Friday' second Q4 GDP estimate revealed that the EZ economy barely grew at the end of 2019. The report confirmed that GDP rose by 0.1% quarter-on-quarter in Q4, slowing from a 0.3% rise in Q3, but the headline only narrowly avoided downward revision to zero, at just 0.058%
The consensus forecast for a 0.6% month-to month rise in retail sales volumes in December--data released today--is far too timid.
The trend in manufacturing output probably is about flat, with no real prospect of any serious improvement in the near term.
A strong finish to the fourth quarter spared the EZ auto sector the embarrassment of posting an outright fall in domestic sales through 2019 as a whole.
Incoming activity data from Colombia over the past quarter have been surprisingly strong, despite many domestic and external threats.
The November industrial production numbers will be dominated by the rebound in auto production following the end of the GM strike.
Leading indicators and survey data in Brazil still suggest a rebound from the relatively soft GDP growth late last year and in Q1.
The latest official data continue to understate the collapse in labour demand since Covid-19.
Over the past 18 months, the year-over-year rate of growth of manufacturing output has swung from minus 2.1% to plus 2.5%.
We expect July's consumer prices report, released on Wednesday, to show that CPI inflation ticked up to 0.7% in July, from 0.6% in June.
The elevated readings from the ISM manufacturing survey this year have not been followed by rapid growth in output. The headline ISM averaged 55.8 in the second quarter, a solid if unspectacular reading. But output rose by only 1.2% year-over-year, and by 1.4% on a quarterly annualized basis.
The cyclical upturn in the euro area's economy is going from strength to strength. Yesterday's second Q2 GDP estimate confirmed growth at 0.6% quarter- on-quarter, marginally stronger than the 0.5% rise in the first quarter.
Monday's economic activity data from Peru signalled that the gradual recovery continues, despite November's undershoot, which was chiefly driven by temporary factors.
External conditions are becoming more demanding for LatAm economies, with global trade tensions intensifying in recent weeks.
Yesterday's labour cost data in the EZ are misleading. Eurostat's headline index jumped by 3.4% year-over-year in Q1, accelerating from a revised 2.3% increase in Q4,
Incoming data continue to highlight the severe hit from the pandemic on the real economies of the region, but some surveys and leading indicators are already pointing to a gradual upturn from June onwards.
Here's something we didn't expect to write: The control measure of retail sales in May was slightly higher than in February.
Core CPI inflation is heading for 2½% by the end of this year, and perhaps sooner. The trend in the monthly numbers is now a solid 0.2%, and that's before the weaker dollar arrests the decline in goods prices. Goods account for only a quarter of the core CPI, and right now they are the only part of the index under downward pressure. If--when--that changes, core inflation could rise quite rapidly.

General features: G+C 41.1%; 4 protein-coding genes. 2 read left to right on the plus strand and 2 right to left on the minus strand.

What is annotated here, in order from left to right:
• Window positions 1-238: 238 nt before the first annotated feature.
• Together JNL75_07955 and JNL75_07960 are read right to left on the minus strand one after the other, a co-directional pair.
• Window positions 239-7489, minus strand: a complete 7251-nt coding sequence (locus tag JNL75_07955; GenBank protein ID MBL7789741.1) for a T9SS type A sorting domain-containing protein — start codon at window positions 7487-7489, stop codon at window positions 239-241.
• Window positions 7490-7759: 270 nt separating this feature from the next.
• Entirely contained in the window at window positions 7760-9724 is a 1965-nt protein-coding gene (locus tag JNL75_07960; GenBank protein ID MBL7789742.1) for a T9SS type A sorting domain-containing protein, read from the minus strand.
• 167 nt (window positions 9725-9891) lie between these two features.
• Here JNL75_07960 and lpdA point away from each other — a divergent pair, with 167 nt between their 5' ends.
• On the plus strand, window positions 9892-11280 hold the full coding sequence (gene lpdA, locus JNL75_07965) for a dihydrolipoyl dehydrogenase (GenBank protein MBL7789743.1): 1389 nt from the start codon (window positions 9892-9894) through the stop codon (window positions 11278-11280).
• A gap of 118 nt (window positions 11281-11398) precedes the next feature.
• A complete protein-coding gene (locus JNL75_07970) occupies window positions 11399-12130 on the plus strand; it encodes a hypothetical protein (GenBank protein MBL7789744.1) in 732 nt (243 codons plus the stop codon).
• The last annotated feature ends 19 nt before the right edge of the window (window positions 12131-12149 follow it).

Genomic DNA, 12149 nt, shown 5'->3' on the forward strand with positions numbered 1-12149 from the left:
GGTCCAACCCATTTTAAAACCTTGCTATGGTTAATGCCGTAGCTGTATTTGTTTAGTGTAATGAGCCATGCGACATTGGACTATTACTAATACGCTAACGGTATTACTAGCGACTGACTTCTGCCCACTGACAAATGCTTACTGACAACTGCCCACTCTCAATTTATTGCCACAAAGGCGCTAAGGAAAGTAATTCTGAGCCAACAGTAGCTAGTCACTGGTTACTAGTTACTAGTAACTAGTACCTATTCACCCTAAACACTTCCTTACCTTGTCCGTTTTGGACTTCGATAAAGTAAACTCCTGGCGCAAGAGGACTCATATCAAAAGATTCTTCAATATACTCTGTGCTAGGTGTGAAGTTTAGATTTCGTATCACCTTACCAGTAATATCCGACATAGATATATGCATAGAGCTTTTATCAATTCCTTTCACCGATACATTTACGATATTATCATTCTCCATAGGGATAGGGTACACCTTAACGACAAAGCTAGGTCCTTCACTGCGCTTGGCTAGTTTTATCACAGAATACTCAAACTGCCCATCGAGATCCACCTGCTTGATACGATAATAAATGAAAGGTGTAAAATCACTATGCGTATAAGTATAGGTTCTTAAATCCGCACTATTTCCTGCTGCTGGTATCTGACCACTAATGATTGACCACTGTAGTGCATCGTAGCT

Last week, the MBA's measure of the volume of applications for new mortgages to finance house purchase rose 1.7%.
We were not hugely surprised to see stocks tank again yesterday.
The presidential election in Argentina is only four months away and the race is heating up.
The Labour Force Survey continues to understate massively the damage caused by Covid-19.
We have revised up our second quarter consumption forecast to a startling 4.0% in the wake of yesterday's strong June retail sales numbers, which were accompanied by upward revisions to prior data.
May's activity data underline the gradual recovery in Colombia's economic growth, following signs of weakness at the start of the year.
Labour costs are rising so quickly that the MPC cannot justify an "insurance" cut in Bank Rate to counteract the impending damage from Brexit uncertainty in the run-up to the October deadline.
May's activity data in the Andes underline the severe hit from the pandemic on economic activity.
Headline retail sales in June were just 1% below their January peak, and about 3% below the level they would have reached if the pre-Covid trend had continued.
Yesterday's ECB meeting was a snoozer, just as we predicted.
It's not clear if the first FOMC meeting since the release of the Fed's new Monetary Policy Strategy will bring any real shift in policy, though we think it unlikely that policymakers will seek immediately to add weight to their forward interest rate guidance.
We look for yet another unanimous vote by the MPC to keep Bank Rate at 0.75% on Thursday, with no new guidance on the near-term outlook.
Another month, another sluggish performance in the manufacturing sector. Even a third straight big jump in auto output was unable to rescue the May numbers, and aggregate output fell by 0.2%. The trend in output has been broadly flat over the past six months or so, and we see little prospect of any sustained near-term recovery.